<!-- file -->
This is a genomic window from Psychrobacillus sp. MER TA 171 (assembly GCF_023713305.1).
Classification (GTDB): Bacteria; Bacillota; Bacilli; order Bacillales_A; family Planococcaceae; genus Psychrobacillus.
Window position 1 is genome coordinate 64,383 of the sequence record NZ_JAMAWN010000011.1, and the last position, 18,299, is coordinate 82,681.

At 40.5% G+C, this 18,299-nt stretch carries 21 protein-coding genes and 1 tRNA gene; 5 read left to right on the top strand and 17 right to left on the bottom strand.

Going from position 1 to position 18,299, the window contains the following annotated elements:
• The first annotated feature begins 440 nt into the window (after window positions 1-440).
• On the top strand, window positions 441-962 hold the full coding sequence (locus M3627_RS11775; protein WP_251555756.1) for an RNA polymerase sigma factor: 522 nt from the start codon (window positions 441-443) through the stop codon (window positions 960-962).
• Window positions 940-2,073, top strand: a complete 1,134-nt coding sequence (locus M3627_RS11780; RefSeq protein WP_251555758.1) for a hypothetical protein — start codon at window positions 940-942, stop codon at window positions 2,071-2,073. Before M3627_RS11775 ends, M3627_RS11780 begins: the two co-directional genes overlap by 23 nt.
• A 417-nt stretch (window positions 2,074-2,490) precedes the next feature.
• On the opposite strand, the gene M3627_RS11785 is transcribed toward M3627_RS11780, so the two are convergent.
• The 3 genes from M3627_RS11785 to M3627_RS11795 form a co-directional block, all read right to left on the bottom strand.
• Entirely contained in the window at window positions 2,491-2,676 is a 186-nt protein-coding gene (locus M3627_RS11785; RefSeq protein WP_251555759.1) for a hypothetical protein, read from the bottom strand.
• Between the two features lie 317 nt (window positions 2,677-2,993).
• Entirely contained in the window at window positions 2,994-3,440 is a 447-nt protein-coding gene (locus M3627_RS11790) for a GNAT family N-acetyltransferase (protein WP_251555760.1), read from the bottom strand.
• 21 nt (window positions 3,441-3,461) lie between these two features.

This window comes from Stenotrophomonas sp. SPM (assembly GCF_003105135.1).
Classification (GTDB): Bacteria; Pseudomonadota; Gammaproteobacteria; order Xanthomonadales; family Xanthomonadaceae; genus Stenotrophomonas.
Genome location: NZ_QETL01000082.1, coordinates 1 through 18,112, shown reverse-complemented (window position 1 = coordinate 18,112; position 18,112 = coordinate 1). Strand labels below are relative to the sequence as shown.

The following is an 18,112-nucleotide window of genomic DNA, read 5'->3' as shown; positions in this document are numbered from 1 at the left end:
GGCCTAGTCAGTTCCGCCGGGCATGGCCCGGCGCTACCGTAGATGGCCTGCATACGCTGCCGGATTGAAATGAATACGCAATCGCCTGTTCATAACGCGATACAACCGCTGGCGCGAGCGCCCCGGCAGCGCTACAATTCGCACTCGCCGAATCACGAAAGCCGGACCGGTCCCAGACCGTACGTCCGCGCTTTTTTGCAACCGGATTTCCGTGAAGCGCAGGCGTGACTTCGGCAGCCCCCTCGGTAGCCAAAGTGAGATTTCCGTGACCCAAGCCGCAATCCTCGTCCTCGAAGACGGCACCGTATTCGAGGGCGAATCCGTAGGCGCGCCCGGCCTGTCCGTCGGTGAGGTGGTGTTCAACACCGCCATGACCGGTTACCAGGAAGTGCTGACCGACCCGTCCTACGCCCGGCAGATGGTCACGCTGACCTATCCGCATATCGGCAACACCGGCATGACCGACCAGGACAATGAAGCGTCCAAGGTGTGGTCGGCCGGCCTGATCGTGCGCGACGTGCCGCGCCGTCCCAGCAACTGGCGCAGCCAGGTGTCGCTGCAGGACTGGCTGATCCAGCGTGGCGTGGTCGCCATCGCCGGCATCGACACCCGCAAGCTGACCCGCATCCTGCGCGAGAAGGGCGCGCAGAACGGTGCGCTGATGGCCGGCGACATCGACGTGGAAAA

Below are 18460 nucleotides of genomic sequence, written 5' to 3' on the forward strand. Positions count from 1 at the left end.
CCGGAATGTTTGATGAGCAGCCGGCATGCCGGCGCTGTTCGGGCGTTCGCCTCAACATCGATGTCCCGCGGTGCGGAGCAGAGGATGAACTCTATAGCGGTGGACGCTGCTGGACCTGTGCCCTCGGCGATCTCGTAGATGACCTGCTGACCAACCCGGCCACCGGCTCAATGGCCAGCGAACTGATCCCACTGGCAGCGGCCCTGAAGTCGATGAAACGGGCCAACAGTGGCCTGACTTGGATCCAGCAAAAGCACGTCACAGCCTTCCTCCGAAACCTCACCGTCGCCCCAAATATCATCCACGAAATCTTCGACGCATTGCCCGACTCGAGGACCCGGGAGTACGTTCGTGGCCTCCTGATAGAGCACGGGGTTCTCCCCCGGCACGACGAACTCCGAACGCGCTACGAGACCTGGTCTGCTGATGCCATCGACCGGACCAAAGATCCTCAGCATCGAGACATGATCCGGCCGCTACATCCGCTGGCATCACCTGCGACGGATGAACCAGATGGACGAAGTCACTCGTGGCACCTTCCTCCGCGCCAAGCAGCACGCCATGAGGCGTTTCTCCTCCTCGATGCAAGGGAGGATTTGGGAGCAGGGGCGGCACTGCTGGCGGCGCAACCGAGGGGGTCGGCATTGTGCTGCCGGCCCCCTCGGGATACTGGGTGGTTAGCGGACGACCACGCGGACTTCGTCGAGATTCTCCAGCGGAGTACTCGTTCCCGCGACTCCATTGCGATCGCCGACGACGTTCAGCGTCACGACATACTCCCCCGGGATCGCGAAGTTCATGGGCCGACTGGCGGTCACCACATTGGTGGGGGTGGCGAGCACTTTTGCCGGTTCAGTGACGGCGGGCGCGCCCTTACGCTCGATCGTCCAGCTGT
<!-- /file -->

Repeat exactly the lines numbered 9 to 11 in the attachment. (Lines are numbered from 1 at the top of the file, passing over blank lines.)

• A 417-nt stretch (window positions 2,074-2,490) precedes the next feature.
• On the opposite strand, the gene M3627_RS11785 is transcribed toward M3627_RS11780, so the two are convergent.
• The 3 genes from M3627_RS11785 to M3627_RS11795 form a co-directional block, all read right to left on the bottom strand.